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Vitamin C for asthma and exercise-induced bronchoconstriction

Overview of attention for article published in Cochrane database of systematic reviews, October 2013
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About this Attention Score

  • In the top 5% of all research outputs scored by Altmetric
  • High Attention Score compared to outputs of the same age (96th percentile)
  • High Attention Score compared to outputs of the same age and source (90th percentile)

Mentioned by

news
2 news outlets
blogs
2 blogs
twitter
15 tweeters
video
1 video uploader

Citations

dimensions_citation
29 Dimensions

Readers on

mendeley
73 Mendeley
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Title
Vitamin C for asthma and exercise-induced bronchoconstriction
Published in
Cochrane database of systematic reviews, October 2013
DOI 10.1002/14651858.cd010391.pub2
Pubmed ID
Authors

Stephen J Milan, Anna Hart, Mark Wilkinson

Abstract

Dietary antioxidants, such as vitamin C, in the epithelial lining and lining fluids of the lung may be beneficial in the reduction of oxidative damage (Arab 2002). They may therefore be of benefit in reducing symptoms of inflammatory airway conditions such as asthma, and may also be beneficial in reducing exercise-induced bronchoconstriction, which is a well-recognised feature of asthma and is considered a marker of airways inflammation. However, the association between dietary antioxidants and asthma severity or exercise-induced bronchoconstriction is not fully understood.

Twitter Demographics

The data shown below were collected from the profiles of 15 tweeters who shared this research output. Click here to find out more about how the information was compiled.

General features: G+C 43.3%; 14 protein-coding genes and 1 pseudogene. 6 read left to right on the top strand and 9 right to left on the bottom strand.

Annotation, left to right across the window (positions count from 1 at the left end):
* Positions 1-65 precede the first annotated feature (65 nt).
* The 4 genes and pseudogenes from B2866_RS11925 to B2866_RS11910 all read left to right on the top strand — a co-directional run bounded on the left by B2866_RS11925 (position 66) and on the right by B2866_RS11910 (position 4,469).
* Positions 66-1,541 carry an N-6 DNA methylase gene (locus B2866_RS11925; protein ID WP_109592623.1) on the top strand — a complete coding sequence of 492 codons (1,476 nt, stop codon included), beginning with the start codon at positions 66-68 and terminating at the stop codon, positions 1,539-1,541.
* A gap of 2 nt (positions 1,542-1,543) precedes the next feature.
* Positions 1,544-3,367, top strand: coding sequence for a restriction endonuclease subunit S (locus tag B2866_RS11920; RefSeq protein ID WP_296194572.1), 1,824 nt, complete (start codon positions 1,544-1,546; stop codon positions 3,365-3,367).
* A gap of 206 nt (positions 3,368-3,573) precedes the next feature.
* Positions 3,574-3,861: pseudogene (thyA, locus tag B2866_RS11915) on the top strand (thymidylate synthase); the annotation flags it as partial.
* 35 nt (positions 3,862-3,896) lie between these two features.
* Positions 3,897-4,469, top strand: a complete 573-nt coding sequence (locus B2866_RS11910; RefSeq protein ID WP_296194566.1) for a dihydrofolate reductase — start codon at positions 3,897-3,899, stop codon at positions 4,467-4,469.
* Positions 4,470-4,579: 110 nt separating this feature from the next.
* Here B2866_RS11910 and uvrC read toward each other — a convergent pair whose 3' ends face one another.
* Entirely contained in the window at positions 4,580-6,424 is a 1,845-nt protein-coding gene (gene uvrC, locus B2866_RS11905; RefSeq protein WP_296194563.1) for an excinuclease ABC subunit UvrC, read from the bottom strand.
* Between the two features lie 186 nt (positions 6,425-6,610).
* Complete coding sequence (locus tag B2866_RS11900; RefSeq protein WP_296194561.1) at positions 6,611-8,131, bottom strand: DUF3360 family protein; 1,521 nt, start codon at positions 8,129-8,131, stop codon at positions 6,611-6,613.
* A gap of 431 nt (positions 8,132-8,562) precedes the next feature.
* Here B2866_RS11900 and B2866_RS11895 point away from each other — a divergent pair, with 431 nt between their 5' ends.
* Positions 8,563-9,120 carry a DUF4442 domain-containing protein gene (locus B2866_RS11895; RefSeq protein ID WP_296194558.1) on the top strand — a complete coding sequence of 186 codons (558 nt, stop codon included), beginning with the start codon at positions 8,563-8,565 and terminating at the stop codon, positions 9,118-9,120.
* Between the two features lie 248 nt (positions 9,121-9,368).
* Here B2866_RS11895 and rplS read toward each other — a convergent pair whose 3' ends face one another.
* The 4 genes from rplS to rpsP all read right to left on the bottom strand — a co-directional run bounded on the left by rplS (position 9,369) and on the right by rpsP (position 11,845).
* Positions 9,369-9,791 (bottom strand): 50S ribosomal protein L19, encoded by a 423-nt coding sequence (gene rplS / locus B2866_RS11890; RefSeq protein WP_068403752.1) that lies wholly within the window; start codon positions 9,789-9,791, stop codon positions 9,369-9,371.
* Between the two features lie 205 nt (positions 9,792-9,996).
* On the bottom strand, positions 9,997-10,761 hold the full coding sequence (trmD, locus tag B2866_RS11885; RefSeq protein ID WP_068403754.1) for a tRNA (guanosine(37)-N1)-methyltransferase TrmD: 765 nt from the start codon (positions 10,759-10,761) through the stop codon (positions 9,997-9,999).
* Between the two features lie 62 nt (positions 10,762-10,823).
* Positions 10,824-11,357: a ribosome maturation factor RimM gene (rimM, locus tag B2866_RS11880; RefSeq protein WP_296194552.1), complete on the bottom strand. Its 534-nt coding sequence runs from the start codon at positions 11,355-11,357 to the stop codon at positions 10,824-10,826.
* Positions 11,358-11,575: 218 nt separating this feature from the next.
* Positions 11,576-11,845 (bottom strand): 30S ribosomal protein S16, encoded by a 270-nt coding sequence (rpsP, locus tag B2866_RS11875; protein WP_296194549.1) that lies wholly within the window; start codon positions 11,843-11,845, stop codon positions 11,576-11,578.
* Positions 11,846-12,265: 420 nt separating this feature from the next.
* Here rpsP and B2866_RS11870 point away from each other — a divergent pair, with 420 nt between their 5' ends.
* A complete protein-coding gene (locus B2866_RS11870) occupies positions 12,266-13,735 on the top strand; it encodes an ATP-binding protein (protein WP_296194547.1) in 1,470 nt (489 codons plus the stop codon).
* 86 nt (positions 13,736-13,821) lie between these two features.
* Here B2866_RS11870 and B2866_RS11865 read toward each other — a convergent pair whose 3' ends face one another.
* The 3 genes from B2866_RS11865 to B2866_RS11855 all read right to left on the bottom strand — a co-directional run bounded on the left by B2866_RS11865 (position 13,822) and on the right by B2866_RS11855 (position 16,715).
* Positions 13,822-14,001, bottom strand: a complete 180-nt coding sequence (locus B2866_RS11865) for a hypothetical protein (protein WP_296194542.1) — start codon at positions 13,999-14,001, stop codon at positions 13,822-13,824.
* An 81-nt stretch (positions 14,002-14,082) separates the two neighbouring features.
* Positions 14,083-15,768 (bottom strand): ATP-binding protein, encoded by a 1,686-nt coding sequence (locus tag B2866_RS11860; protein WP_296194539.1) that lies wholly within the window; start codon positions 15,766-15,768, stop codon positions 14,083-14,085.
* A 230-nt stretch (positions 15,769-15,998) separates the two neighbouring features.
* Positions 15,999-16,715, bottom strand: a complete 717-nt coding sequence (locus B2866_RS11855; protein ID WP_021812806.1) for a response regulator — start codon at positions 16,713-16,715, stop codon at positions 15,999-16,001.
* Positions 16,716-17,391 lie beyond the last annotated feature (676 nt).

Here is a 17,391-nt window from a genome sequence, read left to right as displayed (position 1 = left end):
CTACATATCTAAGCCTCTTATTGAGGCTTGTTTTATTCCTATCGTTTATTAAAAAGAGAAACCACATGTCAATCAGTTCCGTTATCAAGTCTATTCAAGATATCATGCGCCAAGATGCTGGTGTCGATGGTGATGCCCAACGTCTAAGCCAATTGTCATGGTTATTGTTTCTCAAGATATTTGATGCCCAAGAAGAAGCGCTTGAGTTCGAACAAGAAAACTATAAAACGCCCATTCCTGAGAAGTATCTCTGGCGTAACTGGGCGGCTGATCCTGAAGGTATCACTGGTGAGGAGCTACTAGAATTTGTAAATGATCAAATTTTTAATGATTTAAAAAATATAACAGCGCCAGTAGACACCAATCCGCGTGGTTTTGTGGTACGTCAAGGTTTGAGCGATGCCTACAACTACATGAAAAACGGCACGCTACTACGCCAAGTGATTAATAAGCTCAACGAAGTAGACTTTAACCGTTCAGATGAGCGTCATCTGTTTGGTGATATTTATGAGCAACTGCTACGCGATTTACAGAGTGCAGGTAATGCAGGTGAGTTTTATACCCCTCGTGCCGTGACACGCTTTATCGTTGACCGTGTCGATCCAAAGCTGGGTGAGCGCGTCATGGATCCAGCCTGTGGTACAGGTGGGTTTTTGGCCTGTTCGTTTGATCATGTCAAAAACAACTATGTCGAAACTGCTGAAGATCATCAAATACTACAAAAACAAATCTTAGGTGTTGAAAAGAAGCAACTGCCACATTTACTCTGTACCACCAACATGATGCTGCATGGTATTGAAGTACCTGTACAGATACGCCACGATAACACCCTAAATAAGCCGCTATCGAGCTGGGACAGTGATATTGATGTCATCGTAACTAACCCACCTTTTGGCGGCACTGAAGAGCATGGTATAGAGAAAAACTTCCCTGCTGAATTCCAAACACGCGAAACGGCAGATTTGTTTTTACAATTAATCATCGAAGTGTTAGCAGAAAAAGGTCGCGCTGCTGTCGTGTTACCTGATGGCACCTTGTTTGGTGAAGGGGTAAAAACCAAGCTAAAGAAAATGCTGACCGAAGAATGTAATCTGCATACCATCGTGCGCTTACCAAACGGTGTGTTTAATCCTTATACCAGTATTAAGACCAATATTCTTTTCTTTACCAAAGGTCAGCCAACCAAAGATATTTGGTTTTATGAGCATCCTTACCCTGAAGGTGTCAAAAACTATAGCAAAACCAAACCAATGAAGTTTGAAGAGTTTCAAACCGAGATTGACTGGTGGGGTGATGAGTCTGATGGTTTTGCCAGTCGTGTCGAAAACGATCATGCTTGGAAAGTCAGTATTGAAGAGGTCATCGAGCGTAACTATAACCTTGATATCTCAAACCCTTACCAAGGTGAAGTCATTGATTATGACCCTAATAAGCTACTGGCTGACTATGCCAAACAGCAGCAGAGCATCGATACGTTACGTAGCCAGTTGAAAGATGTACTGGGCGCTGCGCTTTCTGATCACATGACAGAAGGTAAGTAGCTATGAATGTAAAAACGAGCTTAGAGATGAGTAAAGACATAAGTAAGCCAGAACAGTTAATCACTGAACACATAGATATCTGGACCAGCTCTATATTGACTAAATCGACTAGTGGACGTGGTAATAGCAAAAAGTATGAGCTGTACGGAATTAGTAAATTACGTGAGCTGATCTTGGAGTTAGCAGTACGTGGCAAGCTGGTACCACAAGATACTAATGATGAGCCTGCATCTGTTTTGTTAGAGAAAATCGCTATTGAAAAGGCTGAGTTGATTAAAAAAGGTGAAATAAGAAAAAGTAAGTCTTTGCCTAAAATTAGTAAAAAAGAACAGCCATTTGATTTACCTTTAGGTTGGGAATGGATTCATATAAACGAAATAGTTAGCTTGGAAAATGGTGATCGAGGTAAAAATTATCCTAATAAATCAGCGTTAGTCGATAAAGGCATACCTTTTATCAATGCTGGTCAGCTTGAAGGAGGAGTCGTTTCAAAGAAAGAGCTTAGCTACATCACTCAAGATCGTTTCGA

Mendeley readers

The data shown below were compiled from readership statistics for 73 Mendeley readers of this research output. Click here to see the associated Mendeley record.

Geographical breakdown

Country Count As %
Unknown 73 100%

Demographic breakdown

Readers by professional status Count As %
Librarian 1 1%
Unknown 72 99%
Readers by discipline Count As %
Medicine and Dentistry 1 1%
Unknown 72 99%

Attention Score in Context

This research output has an Altmetric Attention Score of 44. This is our high-level measure of the quality and quantity of online attention that it has received. This Attention Score, as well as the ranking and number of research outputs shown below, was calculated when the research output was last mentioned on 15 May 2019.
All research outputs
#380,448
of 13,366,062 outputs
Outputs from Cochrane database of systematic reviews
#1,106
of 10,566 outputs
Outputs of similar age
#6,310
of 182,111 outputs
Outputs of similar age from Cochrane database of systematic reviews
#10
of 102 outputs
Altmetric has tracked 13,366,062 research outputs across all sources so far. Compared to these this one has done particularly well and is in the 97th percentile: it's in the top 5% of all research outputs ever tracked by Altmetric.
So far Altmetric has tracked 10,566 research outputs from this source. They typically receive a lot more attention than average, with a mean Attention Score of 20.8. This one has done well, scoring higher than 89% of its peers.
Older research outputs will score higher simply because they've had more time to accumulate mentions. To account for age we can compare this Altmetric Attention Score to the 182,111 tracked outputs that were published within six weeks on either side of this one in any source. This one has done particularly well, scoring higher than 96% of its contemporaries.
We're also able to compare this research output to 102 others from the same source and published within six weeks on either side of this one. This one has done particularly well, scoring higher than 90% of its contemporaries.